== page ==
I’m starting this list because as a born and bred Curly Top, I know first hand what a struggle it can be to figure out how to manage/become comfortable with your hair (and do so on a budget). So, please feel free to add, reblog, and share with the curly heads you love (Please don’t delete the source.)
1- Kiss sulfates goodbye.
I didn’t even know sulfates were a thing until it was brought to my attention. Basically, they are chemicals inside many of the shampoos and hair products that you know and love, ie; Aussie, Suave, Garnier, etc.
A couple of the biggest problem-causing sulfates are called Sodium Lauryl Sulfate and Sodium Laureth Sulfate, they promote bacteria, reduce proteins, and basically leave your hair covered in a thick layer of wax that sucks all of the natural oils out of your hair. I have been sulfate free for about a year now, and anytime I am forced to use a shampoo with sulfates in it, I can immediately tell the difference in the texture of my hair. As someone who will never spend a dime over the necessary price for beauty products, I’ve compiled a small list of my favorite Sulfate free or low sulfate products that you can find just about anywhere and that will not break the bank:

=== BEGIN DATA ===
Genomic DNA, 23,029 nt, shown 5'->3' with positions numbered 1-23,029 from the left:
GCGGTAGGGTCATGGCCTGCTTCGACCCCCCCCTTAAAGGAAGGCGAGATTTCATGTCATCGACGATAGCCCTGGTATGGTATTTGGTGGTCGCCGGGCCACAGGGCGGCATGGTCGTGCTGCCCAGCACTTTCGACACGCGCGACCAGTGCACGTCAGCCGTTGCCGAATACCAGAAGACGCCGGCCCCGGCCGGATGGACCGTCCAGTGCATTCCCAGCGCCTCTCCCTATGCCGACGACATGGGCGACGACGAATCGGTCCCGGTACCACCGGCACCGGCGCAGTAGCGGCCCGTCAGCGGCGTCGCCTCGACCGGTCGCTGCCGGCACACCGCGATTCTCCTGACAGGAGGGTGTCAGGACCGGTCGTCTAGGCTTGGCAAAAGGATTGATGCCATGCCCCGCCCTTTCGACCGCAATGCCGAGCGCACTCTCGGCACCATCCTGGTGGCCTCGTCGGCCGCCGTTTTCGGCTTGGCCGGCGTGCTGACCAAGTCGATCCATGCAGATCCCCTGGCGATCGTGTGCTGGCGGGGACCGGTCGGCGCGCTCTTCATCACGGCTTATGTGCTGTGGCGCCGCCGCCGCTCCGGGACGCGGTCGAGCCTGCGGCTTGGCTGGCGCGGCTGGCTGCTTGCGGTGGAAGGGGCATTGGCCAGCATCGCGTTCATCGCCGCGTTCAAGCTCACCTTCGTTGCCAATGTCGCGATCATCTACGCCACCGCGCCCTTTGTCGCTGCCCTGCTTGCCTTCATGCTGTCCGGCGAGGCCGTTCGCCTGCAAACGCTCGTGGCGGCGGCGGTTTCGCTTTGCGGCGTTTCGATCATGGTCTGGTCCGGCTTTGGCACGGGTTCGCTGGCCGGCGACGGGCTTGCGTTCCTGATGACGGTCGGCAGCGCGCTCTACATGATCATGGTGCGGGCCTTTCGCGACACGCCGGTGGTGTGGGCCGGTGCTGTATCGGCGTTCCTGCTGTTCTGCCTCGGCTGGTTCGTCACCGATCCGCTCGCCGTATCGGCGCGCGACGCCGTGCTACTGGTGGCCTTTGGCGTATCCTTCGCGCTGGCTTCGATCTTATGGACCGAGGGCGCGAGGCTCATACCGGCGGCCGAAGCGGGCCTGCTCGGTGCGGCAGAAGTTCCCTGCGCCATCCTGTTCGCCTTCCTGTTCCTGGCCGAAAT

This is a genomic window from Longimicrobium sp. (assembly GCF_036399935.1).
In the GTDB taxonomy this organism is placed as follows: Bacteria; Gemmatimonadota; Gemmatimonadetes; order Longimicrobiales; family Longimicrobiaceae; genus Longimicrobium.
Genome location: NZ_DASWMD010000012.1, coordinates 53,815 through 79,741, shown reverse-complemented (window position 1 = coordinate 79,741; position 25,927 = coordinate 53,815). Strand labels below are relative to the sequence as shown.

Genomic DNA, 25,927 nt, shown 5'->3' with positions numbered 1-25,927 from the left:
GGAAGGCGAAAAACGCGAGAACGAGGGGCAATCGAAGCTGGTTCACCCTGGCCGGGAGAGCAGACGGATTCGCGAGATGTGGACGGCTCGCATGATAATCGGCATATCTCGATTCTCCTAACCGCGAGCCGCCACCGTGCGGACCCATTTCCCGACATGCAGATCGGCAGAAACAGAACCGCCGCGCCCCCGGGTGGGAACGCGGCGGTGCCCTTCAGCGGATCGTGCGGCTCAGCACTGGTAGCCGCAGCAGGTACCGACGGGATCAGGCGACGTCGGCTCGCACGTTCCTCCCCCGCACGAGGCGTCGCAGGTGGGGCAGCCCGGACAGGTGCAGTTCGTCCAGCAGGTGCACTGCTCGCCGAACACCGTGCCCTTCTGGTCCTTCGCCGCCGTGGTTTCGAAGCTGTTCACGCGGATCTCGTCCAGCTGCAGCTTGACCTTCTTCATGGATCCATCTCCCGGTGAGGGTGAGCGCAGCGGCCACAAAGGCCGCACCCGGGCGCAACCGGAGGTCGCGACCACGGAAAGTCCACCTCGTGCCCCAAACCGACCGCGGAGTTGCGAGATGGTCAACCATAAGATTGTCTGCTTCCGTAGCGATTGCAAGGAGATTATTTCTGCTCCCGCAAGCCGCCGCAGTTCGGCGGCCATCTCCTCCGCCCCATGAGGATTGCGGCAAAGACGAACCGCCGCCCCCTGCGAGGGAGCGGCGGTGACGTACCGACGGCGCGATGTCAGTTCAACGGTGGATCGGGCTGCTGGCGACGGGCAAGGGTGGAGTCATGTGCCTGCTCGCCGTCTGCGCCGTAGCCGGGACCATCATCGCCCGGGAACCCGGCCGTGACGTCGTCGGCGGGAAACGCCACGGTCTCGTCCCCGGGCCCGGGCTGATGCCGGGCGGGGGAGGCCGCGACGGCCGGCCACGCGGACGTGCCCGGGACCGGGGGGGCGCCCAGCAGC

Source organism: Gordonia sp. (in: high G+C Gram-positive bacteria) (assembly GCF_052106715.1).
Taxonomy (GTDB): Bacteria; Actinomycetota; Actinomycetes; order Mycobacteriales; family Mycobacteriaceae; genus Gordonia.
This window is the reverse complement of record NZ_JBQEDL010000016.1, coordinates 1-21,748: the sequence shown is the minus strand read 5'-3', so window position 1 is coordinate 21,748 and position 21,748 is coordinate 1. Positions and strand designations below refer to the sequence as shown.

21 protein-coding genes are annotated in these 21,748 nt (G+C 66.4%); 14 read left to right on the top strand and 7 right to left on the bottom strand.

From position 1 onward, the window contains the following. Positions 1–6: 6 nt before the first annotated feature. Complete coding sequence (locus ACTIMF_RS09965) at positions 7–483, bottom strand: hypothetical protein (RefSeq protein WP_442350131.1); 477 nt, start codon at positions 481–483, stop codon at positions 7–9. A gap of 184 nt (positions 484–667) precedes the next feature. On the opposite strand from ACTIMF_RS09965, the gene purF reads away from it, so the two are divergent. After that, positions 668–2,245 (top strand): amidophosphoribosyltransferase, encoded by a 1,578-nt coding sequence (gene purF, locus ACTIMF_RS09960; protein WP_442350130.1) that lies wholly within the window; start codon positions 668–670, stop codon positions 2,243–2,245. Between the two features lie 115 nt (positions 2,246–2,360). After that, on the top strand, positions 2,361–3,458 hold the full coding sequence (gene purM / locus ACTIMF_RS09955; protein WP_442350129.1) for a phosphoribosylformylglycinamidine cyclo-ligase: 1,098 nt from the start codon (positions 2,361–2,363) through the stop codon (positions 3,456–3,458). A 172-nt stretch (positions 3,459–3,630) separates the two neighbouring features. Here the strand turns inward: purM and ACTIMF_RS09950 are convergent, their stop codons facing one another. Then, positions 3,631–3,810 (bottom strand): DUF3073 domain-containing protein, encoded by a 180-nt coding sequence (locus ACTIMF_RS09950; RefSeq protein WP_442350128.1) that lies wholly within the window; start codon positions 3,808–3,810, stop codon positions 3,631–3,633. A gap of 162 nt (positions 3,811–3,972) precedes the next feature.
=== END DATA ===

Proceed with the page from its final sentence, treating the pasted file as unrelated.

-L’Oreal Paris EverCurl This was the first product I tried after making the switch and I love it. It averages about $10 at places like Walmart and it lasts a while. They have a bunch of different options in this line like gel, style milk, etc. It’s cheap and it smells REALLY GOOD!
-Shea Moisture My favorite is their Coconut Hibiscus line, where they also offer several different types of products. This is probably my favorite out of everything that I’ve used (I’m partial to the Curl and Style Milk and the Hold and Shine Moisture Mist.) They also have a wonderful set of Shampoo and Conditioner, each product also averaging about $10.
-Miss Jessie’s This one is a little more expensive, each bottle averaging around $22, but it’s definitely worth the money. I love the Pillow Soft Curls product, but right now I’m working my way through a bottle of Multi Cultural Curls and it’s great, though not my favorite.